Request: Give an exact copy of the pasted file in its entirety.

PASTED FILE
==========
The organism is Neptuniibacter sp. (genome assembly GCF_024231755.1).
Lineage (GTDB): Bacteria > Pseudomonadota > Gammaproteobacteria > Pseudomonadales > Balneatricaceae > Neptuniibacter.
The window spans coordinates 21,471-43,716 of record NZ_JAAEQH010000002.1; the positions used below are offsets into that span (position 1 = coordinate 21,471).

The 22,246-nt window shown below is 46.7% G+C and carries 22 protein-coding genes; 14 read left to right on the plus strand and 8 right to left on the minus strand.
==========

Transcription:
The organism is Neptuniibacter sp. (genome assembly GCF_024231755.1).
Lineage (GTDB): Bacteria > Pseudomonadota > Gammaproteobacteria > Pseudomonadales > Balneatricaceae > Neptuniibacter.
The window spans coordinates 21,471-43,716 of record NZ_JAAEQH010000002.1; the positions used below are offsets into that span (position 1 = coordinate 21,471).

The 22,246-nt window shown below is 46.7% G+C and carries 22 protein-coding genes; 14 read left to right on the plus strand and 8 right to left on the minus strand.